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The Skulls

video review out of 4 Movie Review: The Skulls

Starring: Joshua Jackson, Craig T. Nelson
Director: Rob Cohen
Rated: PG-13
RunTime: 120 Minutes
Release Date: March 2000
Genre: Suspense

*Also starring: Will Beckford, Paul Walker, Leslie Bibb, Steven Harris, William L. Petersen, Hill Harper

Review by Walter Frith
0 stars out of 4

'The Skulls' was such a disappointment. More than that it was appalling and downright destined for the 'Dawson's Creek' generation and no one else. In fact, this could have been a 'Dawson's Creek' episode where people would say: "Wow, how bizarre. I never thought I would ever see an episode like this".....much in the same way that fans of 'The X-Files' re-acted when they saw their first humour episode of the show.....the only difference is that 'The X-Files' is usually brilliant and is certainly landmark television. I wanted to see this film eagerly because, allegedly, it is based on fact, however loosely. It's an intriguing premise. A group of ivy league freshmen at a prestigious American university take a vow and become members of a secret society which amounts to little more than selling you soul to the devil. The cars, the cash, the women and the political connections make you almost untouchable. The seductive aspect of these creature comforts is stamped with a hot branding mark on your body in the form of a skull that makes you a distinct member of the society. There is also the hidden crypt where meetings take place, a wrist watch in the form of a skull and a code of conduct guide in the form of a pocketbook that you are to keep in your possession at all times. The movie alleges that three former presidents of the United States are members and the real life curiosity of the media prompted them to ask a former president and his son if they're former members.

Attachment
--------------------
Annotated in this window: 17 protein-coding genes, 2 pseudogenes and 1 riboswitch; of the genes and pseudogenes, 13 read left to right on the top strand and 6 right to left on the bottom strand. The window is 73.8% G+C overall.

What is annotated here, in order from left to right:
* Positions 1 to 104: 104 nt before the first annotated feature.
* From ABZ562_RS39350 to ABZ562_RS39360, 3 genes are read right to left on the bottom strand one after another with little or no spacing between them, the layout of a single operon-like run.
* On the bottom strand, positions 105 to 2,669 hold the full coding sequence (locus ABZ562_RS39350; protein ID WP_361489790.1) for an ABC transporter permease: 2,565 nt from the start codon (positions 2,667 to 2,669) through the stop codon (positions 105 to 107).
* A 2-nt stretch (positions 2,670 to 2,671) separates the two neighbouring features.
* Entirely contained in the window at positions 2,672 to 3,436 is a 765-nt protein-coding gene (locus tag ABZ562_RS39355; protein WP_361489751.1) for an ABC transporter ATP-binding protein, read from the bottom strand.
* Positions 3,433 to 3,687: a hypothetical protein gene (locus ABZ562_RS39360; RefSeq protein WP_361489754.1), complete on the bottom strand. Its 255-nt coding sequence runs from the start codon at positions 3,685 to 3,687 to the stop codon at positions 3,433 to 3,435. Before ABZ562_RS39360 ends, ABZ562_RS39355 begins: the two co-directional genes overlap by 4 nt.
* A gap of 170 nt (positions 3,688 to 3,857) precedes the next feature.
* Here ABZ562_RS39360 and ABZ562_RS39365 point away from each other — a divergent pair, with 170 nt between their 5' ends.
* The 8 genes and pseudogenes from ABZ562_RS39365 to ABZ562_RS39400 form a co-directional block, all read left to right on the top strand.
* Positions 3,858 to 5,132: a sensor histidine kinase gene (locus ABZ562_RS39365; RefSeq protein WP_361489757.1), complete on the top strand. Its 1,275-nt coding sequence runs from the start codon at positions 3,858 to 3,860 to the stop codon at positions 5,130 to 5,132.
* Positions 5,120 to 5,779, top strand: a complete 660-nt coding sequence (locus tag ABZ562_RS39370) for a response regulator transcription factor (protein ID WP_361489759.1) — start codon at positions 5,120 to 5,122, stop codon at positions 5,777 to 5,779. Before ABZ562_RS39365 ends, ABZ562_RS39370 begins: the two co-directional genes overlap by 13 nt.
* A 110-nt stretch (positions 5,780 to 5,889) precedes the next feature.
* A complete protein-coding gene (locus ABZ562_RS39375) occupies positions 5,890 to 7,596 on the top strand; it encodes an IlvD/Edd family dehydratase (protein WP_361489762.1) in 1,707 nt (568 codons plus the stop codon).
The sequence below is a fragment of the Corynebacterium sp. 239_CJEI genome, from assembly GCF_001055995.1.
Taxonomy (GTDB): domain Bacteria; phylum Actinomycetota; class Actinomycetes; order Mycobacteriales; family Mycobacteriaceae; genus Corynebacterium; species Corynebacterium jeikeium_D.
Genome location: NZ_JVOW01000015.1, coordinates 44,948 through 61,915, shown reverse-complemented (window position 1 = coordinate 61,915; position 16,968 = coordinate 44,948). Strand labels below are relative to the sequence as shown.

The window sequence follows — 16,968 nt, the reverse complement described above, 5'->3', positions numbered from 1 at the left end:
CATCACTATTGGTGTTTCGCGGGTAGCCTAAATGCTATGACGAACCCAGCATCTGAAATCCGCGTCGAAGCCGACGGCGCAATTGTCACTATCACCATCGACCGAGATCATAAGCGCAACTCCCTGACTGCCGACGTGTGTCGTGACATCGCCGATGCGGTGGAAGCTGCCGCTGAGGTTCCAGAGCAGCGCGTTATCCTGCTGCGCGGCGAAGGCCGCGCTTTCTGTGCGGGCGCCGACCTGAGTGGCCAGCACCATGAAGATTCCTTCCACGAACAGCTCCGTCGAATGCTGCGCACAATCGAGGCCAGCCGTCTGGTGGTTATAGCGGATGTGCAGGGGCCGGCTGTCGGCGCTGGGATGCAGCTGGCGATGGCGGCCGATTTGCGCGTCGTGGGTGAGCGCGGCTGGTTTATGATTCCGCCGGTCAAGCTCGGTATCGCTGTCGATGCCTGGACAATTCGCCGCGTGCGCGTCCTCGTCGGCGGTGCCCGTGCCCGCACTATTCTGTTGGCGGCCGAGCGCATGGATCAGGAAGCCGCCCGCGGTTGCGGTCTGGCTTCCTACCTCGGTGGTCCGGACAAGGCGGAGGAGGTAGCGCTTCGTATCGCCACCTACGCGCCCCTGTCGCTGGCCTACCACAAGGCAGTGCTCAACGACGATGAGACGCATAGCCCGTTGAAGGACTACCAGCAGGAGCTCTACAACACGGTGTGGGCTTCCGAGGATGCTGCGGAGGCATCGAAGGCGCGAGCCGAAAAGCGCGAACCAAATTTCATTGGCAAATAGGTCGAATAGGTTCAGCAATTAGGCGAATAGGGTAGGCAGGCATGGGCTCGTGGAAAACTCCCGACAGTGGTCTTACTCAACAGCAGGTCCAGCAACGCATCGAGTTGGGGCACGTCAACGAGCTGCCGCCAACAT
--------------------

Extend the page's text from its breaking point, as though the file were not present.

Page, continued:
Joshua Jackson of television's 'Dawson's Creek' is Luke McNamara, a young man with a seemingly bright future who gets more than he bargains for when he joins a secret society with all the trappings mentioned in the above paragraph. Luke's closest friends in life are his girlfriend Chloe (Leslie Bibb) and his best buddy Will (Hill Harper). Luke makes friends and a fresh face in his life is Caleb Mandrake (Paul Walker). Caleb's father Judge Litten Mandrake (Craig T. Nelson) is a reigning power within the skulls and welcomes new members with the aid of Senator Ames Levritt (William Petersen) and the university provost, Lombard (Christopher McDonald).

As I was watching this film I was reminded of how some film makers bite off more than they can chew. This film is the perfect Saturday night popcorn movie rental when it comes to home video where a group of teenage girls will gather around their television and swoon over the two young male leads. Fine, but what about something for the rest of us. This film is also unintentionally funny to the worst extent. It constantly looks like the actors are trying to pull off dramatic situations and they keep tripping over themselves and can't find the whirlwind of success in pulling it off.

Director Rob Cohen who made a startlingly brilliant television movie for HBO in 1998 entitled 'The Rat Pack' which captured perfectly the lives of entertainers Frank Sinatra, Dean Martin, Sammy Davis Jr., and Peter Lawford, is at the head of 'The Skulls'. Cohen also made a fine bio pic of martial arts legend Bruce Lee in 1993 entitled 'Dragon: The Bruce Lee Story' and Cohen has a knack for capturing the nostalgia of a certain period with fluid filming and a brisk pace to shower audiences with entertainment. He should have seen the light at the end of the tunnel here. Writer John Pogue's screenplay is like a blister driving you mad. You keep hoping the pain will go away but it only gets worse.

The climax tries to usher in an old fashioned way for gentlemen to settle their differences but you can rent Stanley Kubrick's 'Barry Lyndon' to see it done in a much better fashion. It's also a climax (again, unintentionally funny) where you don't care one bit about what happens to the characters. I was actually sitting there with my eyes closed and my hand in front of my face and glancing up every few seconds because it was so bad and now I guess I'll tell you how I REALLY felt about the movie! : - )

Oh, well, with a film this bad, we at least know that given the treatment by this motion picture that if this type of thing does exist in real life, we know the perpetrators are definitely safe! But there is no safe part of this movie which will make you attack the movie theatre's cashier in an attempt to get your money back.

Copyright 2000 Walter Frith

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